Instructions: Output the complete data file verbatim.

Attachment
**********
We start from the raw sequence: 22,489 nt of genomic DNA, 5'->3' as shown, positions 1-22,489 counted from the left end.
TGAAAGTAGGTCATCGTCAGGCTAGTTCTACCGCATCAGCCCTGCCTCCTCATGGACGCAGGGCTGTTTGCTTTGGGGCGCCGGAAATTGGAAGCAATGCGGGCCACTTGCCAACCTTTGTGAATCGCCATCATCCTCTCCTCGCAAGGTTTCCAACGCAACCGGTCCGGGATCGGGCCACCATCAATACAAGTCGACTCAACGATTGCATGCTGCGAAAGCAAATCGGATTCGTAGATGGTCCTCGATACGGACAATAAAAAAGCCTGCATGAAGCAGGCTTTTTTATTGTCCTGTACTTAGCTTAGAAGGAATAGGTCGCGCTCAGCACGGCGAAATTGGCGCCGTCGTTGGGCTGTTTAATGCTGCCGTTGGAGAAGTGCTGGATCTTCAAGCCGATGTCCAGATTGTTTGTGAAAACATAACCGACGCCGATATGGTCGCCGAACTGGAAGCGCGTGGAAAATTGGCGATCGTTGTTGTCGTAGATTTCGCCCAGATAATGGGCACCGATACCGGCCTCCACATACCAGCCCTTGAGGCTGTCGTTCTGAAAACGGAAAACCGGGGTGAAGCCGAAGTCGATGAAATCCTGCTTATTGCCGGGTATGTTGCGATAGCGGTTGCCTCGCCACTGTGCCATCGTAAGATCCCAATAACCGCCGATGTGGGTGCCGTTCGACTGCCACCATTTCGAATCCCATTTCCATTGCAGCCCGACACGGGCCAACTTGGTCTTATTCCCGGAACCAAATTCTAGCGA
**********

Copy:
We start from the raw sequence: 22,489 nt of genomic DNA, 5'->3' as shown, positions 1-22,489 counted from the left end.
TGAAAGTAGGTCATCGTCAGGCTAGTTCTACCGCATCAGCCCTGCCTCCTCATGGACGCAGGGCTGTTTGCTTTGGGGCGCCGGAAATTGGAAGCAATGCGGGCCACTTGCCAACCTTTGTGAATCGCCATCATCCTCTCCTCGCAAGGTTTCCAACGCAACCGGTCCGGGATCGGGCCACCATCAATACAAGTCGACTCAACGATTGCATGCTGCGAAAGCAAATCGGATTCGTAGATGGTCCTCGATACGGACAATAAAAAAGCCTGCATGAAGCAGGCTTTTTTATTGTCCTGTACTTAGCTTAGAAGGAATAGGTCGCGCTCAGCACGGCGAAATTGGCGCCGTCGTTGGGCTGTTTAATGCTGCCGTTGGAGAAGTGCTGGATCTTCAAGCCGATGTCCAGATTGTTTGTGAAAACATAACCGACGCCGATATGGTCGCCGAACTGGAAGCGCGTGGAAAATTGGCGATCGTTGTTGTCGTAGATTTCGCCCAGATAATGGGCACCGATACCGGCCTCCACATACCAGCCCTTGAGGCTGTCGTTCTGAAAACGGAAAACCGGGGTGAAGCCGAAGTCGATGAAATCCTGCTTATTGCCGGGTATGTTGCGATAGCGGTTGCCTCGCCACTGTGCCATCGTAAGATCCCAATAACCGCCGATGTGGGTGCCGTTCGACTGCCACCATTTCGAATCCCATTTCCATTGCAGCCCGACACGGGCCAACTTGGTCTTATTCCCGGAACCAAATTCTAGCGA